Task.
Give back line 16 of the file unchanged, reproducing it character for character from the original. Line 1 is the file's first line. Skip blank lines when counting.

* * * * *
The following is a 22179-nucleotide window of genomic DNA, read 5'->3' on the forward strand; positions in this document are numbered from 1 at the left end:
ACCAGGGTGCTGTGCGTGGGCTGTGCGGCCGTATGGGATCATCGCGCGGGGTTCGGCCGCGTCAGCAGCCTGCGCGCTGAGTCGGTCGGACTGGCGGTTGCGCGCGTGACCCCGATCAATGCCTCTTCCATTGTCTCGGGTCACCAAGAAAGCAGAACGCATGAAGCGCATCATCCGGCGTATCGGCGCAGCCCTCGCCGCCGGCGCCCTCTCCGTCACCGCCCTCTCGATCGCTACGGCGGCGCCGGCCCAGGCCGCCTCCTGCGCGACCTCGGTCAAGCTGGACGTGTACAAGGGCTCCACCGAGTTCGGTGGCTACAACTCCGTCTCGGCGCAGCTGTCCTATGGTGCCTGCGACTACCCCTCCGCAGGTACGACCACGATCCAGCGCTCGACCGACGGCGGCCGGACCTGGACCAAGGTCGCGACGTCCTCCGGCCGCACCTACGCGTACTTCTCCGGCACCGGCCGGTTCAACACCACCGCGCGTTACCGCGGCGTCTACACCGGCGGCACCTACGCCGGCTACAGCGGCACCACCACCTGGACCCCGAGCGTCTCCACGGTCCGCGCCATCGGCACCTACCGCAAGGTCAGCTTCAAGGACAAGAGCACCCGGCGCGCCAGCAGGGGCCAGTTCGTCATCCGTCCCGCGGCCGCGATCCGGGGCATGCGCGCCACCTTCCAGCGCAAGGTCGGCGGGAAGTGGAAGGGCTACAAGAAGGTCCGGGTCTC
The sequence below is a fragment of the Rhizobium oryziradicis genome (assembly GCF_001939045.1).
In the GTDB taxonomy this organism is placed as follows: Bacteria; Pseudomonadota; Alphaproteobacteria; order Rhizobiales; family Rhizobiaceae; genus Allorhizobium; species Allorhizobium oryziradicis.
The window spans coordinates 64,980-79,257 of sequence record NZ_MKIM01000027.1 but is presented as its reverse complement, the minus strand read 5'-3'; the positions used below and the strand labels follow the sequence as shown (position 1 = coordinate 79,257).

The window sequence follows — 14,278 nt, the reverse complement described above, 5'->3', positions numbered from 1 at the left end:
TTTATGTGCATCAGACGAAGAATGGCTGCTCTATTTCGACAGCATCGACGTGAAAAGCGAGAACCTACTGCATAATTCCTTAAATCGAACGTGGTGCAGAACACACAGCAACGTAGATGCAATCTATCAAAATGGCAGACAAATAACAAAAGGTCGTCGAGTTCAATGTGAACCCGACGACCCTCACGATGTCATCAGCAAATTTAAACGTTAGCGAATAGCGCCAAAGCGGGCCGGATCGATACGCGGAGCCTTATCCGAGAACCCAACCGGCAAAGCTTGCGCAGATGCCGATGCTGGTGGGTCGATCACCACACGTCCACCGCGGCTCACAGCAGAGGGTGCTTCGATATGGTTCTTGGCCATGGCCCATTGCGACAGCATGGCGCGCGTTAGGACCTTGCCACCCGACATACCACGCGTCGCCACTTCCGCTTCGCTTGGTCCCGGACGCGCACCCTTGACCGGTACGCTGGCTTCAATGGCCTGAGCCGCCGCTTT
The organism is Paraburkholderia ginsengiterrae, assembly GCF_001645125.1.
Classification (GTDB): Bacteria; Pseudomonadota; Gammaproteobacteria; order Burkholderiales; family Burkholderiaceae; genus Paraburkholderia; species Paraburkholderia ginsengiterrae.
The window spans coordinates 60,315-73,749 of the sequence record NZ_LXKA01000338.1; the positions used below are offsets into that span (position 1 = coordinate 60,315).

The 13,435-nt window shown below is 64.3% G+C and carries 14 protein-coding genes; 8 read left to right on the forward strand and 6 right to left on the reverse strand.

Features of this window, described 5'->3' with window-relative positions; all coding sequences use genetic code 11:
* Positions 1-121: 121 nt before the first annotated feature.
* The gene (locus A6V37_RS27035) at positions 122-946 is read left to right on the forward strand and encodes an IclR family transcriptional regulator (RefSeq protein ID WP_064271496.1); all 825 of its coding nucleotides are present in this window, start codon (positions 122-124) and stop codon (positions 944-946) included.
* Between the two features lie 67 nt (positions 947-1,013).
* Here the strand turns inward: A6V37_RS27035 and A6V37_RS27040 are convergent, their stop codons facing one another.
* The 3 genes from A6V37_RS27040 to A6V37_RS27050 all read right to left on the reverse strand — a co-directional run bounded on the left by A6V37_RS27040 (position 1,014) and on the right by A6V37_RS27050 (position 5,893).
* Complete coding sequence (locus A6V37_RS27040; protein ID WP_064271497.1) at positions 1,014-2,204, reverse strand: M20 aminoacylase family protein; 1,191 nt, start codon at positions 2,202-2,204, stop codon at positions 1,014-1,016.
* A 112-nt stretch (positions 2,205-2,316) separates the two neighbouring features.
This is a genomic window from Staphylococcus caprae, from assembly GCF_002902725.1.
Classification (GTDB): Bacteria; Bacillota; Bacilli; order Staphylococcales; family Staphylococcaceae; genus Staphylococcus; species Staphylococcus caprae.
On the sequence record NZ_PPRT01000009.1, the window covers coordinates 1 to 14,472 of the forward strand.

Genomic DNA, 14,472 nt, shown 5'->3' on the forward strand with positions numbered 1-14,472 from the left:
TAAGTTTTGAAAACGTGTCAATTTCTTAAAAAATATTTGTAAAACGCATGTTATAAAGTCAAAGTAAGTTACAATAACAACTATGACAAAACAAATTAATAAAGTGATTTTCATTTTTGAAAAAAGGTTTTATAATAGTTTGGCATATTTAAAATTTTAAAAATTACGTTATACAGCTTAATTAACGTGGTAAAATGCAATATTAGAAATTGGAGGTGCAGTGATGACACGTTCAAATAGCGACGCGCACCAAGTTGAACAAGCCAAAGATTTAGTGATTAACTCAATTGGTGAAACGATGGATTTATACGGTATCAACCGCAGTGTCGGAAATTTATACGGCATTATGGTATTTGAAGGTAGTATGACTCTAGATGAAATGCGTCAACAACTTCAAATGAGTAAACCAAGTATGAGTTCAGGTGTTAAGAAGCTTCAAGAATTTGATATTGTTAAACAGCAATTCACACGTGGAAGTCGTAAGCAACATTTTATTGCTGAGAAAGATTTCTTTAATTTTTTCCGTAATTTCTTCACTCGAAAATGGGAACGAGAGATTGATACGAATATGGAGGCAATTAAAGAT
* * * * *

* Here the strand turns inward: A6V37_RS27035 and A6V37_RS27040 are convergent, their stop codons facing one another.